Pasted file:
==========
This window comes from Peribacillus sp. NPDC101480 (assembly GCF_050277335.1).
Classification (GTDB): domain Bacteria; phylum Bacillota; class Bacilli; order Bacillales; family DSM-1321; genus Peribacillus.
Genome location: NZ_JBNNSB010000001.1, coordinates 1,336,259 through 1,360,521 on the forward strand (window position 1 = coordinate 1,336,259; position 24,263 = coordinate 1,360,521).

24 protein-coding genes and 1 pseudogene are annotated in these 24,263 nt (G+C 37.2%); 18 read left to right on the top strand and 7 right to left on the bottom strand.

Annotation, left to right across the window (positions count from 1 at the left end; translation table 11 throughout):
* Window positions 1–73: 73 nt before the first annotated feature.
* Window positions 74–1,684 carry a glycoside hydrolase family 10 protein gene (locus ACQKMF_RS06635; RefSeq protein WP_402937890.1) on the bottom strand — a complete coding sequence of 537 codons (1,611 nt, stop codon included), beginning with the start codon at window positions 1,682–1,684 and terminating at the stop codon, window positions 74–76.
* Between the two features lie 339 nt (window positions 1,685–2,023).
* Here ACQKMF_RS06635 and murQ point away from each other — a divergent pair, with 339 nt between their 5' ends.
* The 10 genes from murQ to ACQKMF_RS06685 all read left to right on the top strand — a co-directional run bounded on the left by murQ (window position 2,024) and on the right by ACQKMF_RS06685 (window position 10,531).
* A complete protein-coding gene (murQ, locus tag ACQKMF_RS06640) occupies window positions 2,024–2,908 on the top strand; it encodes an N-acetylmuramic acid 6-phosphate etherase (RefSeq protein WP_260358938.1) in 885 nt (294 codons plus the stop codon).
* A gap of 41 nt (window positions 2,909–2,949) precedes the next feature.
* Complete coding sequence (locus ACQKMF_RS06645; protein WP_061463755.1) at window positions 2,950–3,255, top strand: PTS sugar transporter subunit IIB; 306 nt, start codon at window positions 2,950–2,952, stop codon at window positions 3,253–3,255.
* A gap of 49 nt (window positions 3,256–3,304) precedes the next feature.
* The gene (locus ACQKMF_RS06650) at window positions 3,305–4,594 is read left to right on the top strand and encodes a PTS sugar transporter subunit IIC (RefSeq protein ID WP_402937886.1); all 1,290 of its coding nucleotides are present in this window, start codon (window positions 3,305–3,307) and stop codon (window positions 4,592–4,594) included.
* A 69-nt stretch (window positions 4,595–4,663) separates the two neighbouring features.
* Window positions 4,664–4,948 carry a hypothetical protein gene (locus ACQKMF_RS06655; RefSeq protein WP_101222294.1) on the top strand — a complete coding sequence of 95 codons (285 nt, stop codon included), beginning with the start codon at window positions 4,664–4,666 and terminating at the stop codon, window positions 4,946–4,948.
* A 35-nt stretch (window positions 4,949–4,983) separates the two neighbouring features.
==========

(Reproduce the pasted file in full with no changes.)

This window comes from Peribacillus sp. NPDC101480 (assembly GCF_050277335.1).
Classification (GTDB): domain Bacteria; phylum Bacillota; class Bacilli; order Bacillales; family DSM-1321; genus Peribacillus.
Genome location: NZ_JBNNSB010000001.1, coordinates 1,336,259 through 1,360,521 on the forward strand (window position 1 = coordinate 1,336,259; position 24,263 = coordinate 1,360,521).

24 protein-coding genes and 1 pseudogene are annotated in these 24,263 nt (G+C 37.2%); 18 read left to right on the top strand and 7 right to left on the bottom strand.

Annotation, left to right across the window (positions count from 1 at the left end; translation table 11 throughout):
* Window positions 1–73: 73 nt before the first annotated feature.
* Window positions 74–1,684 carry a glycoside hydrolase family 10 protein gene (locus ACQKMF_RS06635; RefSeq protein WP_402937890.1) on the bottom strand — a complete coding sequence of 537 codons (1,611 nt, stop codon included), beginning with the start codon at window positions 1,682–1,684 and terminating at the stop codon, window positions 74–76.
* Between the two features lie 339 nt (window positions 1,685–2,023).
* Here ACQKMF_RS06635 and murQ point away from each other — a divergent pair, with 339 nt between their 5' ends.
* The 10 genes from murQ to ACQKMF_RS06685 all read left to right on the top strand — a co-directional run bounded on the left by murQ (window position 2,024) and on the right by ACQKMF_RS06685 (window position 10,531).
* A complete protein-coding gene (murQ, locus tag ACQKMF_RS06640) occupies window positions 2,024–2,908 on the top strand; it encodes an N-acetylmuramic acid 6-phosphate etherase (RefSeq protein WP_260358938.1) in 885 nt (294 codons plus the stop codon).
* A gap of 41 nt (window positions 2,909–2,949) precedes the next feature.
* Complete coding sequence (locus ACQKMF_RS06645; protein WP_061463755.1) at window positions 2,950–3,255, top strand: PTS sugar transporter subunit IIB; 306 nt, start codon at window positions 2,950–2,952, stop codon at window positions 3,253–3,255.
* A gap of 49 nt (window positions 3,256–3,304) precedes the next feature.
* The gene (locus ACQKMF_RS06650) at window positions 3,305–4,594 is read left to right on the top strand and encodes a PTS sugar transporter subunit IIC (RefSeq protein ID WP_402937886.1); all 1,290 of its coding nucleotides are present in this window, start codon (window positions 3,305–3,307) and stop codon (window positions 4,592–4,594) included.
* A 69-nt stretch (window positions 4,595–4,663) separates the two neighbouring features.
* Window positions 4,664–4,948 carry a hypothetical protein gene (locus ACQKMF_RS06655; RefSeq protein WP_101222294.1) on the top strand — a complete coding sequence of 95 codons (285 nt, stop codon included), beginning with the start codon at window positions 4,664–4,666 and terminating at the stop codon, window positions 4,946–4,948.
* A 35-nt stretch (window positions 4,949–4,983) separates the two neighbouring features.